PSU Cleantech Challenge selects semifinal teams to develop earth-friendly prototypes
Author: Christina Williams
Posted: June 3, 2015

The PSU Cleantech Challenge presented by Wells Fargo has narrowed down its field of competitors to six student teams who will use the summer months and $2,500 in competition funding to develop prototypes of their environmentally friendly innovations as they compete for $20,000 in final round awards. 

The six semifinal teams, each of which will be matched with a mentor, given access to workspace, and provided with other resources to further refine their ideas, were selected after the Cleantech Challenge pitching round last week. A panel of judges with expertise in cleantech sectors saw pitches from 13 diverse student teams, selected after an initial screen from the pool of 18 teams that entered the competition. Judge’s scores resulted in the selection of the semifinal competitors. 

Thanks to generous funding from Wells Fargo, the PSU Cleantech Challenge is expanding its reach statewide. This year, the challenge was open to all Portland-area schools and the semifinal teams include representatives from five different academic institutions. 

The semifinal teams are: 

  • Nick Carew, Nicholas Babcock, Michael Bettis, and Elliott Weinberg, students studying renewable energy and electrical engineering at the Oregon Institute of Technology, will develop an anaerobic digester with a water distillation system that can process waste, reduce methane emissions, produce clean water, and improve sanitary conditions.
  • Esther Forbyn, Environmental Studies Student, Reed College will develop a set of bilingual flashcards and an interactive website—30 Birds to Know in Portland/30 Pajaros Para Conocer en Portland—to make birding and wild areas accessible to underserved communities.
  • Ben Hendrickson, Joshua Olsen, and Nick Day, an interdisciplinary team of physics and chemistry students and their adviser, Morley Blouke, an imaging group researcher, all from Portland State, will create a smart and efficient solar power delivery system that will cut down the cost of power conversion.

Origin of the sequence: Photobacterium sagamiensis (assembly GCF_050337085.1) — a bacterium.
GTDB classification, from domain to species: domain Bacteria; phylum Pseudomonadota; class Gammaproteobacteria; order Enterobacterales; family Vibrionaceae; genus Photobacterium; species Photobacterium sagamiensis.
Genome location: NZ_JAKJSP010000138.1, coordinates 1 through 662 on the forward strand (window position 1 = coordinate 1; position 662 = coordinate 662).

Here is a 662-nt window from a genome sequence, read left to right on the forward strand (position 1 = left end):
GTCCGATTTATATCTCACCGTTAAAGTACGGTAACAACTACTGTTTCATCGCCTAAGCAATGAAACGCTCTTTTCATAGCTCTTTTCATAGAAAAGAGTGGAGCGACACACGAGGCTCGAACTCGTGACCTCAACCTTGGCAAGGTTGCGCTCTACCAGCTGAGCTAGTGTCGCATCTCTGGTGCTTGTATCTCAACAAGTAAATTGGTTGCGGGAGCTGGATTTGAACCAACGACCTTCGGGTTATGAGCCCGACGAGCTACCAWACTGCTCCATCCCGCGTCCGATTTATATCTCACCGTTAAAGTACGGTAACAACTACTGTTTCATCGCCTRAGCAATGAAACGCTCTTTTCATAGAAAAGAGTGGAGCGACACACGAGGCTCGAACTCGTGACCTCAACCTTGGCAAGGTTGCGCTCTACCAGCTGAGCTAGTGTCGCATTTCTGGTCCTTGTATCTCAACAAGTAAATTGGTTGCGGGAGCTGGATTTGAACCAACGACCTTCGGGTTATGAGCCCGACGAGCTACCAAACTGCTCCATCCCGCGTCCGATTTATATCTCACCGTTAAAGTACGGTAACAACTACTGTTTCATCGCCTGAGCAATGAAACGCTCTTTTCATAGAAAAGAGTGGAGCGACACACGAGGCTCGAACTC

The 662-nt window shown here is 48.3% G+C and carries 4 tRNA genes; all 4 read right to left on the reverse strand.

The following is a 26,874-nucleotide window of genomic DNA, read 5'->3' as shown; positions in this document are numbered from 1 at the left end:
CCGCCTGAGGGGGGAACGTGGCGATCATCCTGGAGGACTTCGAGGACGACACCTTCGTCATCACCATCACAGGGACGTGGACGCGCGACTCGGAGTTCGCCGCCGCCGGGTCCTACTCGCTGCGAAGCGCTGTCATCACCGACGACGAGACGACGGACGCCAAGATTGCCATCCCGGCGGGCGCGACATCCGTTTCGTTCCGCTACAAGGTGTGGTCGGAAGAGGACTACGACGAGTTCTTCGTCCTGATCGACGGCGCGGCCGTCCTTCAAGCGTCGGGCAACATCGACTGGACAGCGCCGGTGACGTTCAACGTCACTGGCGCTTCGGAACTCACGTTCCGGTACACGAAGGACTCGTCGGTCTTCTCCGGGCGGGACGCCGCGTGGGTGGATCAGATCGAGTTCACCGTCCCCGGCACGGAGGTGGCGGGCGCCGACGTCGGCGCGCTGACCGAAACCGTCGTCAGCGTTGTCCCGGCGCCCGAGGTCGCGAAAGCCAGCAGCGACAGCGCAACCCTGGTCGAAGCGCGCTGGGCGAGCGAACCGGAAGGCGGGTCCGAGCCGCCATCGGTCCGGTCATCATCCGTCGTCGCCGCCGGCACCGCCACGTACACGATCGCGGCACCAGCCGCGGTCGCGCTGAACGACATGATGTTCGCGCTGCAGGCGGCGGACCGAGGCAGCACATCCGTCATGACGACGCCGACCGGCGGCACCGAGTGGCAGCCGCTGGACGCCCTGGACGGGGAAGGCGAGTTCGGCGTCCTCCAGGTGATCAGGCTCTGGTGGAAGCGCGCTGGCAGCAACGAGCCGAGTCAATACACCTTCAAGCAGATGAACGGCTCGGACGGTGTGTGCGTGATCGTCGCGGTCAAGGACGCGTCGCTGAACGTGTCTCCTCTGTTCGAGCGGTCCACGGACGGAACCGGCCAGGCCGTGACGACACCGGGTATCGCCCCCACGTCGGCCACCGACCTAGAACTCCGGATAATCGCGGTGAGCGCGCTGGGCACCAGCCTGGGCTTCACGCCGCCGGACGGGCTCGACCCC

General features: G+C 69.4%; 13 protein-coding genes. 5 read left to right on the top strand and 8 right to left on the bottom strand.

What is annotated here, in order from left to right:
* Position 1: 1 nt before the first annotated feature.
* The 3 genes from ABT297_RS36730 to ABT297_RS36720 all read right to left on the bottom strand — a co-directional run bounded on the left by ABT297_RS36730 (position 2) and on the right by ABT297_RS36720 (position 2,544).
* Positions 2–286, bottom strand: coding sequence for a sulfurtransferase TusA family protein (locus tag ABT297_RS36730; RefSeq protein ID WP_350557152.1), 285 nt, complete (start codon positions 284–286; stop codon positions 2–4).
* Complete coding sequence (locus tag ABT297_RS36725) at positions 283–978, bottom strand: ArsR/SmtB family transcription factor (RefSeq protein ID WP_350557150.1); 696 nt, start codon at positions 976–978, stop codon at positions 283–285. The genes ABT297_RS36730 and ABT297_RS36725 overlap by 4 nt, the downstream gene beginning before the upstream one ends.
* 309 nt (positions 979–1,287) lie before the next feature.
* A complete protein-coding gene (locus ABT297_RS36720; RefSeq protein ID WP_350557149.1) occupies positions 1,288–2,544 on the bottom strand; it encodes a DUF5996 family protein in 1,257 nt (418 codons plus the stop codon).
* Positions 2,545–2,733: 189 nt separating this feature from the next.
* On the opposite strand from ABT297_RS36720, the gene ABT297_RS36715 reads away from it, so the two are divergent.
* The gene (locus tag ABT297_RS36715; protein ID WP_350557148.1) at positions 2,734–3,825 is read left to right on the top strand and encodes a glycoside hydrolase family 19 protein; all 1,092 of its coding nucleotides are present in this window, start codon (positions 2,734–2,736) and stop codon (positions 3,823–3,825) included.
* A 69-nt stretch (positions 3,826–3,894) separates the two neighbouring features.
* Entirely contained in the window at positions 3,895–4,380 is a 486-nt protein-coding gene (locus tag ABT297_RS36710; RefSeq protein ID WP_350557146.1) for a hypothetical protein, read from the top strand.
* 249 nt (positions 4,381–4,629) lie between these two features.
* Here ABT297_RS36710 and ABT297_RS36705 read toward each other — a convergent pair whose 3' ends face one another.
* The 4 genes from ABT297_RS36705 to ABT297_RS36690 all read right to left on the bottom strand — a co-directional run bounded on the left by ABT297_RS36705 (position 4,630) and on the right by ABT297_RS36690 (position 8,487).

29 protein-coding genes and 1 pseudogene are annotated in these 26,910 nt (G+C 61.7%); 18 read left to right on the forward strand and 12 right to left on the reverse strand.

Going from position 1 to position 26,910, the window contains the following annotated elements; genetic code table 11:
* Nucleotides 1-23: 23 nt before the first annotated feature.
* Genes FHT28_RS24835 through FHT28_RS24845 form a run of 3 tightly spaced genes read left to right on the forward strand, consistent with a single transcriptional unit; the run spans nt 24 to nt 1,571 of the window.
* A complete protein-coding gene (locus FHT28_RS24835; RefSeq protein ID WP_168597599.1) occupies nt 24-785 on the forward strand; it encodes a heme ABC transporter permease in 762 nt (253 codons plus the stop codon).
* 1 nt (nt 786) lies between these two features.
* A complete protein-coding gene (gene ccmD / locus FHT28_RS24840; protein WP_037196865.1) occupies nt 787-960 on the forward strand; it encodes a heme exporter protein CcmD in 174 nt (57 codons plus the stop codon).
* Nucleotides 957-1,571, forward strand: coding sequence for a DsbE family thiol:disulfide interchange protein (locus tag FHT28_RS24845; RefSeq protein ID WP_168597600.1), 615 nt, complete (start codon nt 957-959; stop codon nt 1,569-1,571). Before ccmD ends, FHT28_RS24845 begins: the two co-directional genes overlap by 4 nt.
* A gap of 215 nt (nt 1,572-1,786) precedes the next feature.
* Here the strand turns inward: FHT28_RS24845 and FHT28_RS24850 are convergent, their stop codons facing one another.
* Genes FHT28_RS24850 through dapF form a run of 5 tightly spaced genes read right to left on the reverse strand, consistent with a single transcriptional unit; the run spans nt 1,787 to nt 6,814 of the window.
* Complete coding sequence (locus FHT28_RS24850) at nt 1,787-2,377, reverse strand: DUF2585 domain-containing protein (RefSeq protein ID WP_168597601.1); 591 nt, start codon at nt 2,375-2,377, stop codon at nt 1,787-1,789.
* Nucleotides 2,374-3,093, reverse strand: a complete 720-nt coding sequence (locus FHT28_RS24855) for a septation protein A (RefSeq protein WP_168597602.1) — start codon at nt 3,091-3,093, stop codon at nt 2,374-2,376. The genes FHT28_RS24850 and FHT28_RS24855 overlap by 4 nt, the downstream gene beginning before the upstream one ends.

• Ben Kitoko, a student at Catlin Gabel, will develop “Compostable Composting,” an easy-to-use home composting bin made of materials that are fully compostable. 
  • Trevor Leake, Greg Morris, and Derick Thomas, a trio of PSU mechanical engineering students, will build a modular drone-mounted water collection system to improve field water sampling and enhance research capabilities.
  • Matthew Musgrave, a University of Portland business administration student will prototype audio equipment designed with local, environmentally friendly, reclaimed materials with a business model that gives back to environmental restoration groups.

“The pitching round was an exciting event and a great testament to the creativity and innovation in and around Portland,” said Quinn Read, PSU Cleantech Challenge project manager. “I can’t wait to see what the advancing teams are able to do over the course of the summer as they continue to develop their ideas.” 

After working on their projects during the summer months, the semifinal teams will make their final pitches and display their prototypes at the 2015 Oregon BEST Fest cleantech conference September 9-10 where the judges will select a grand prize winning team which will receive $10,000. Awards for second place ($5,000), people’s choice ($2,500), and best pitch ($2,500) will also be granted.

The 2016 PSU Cleantech Challenge will be open to student teams from schools across Oregon. To learn more visit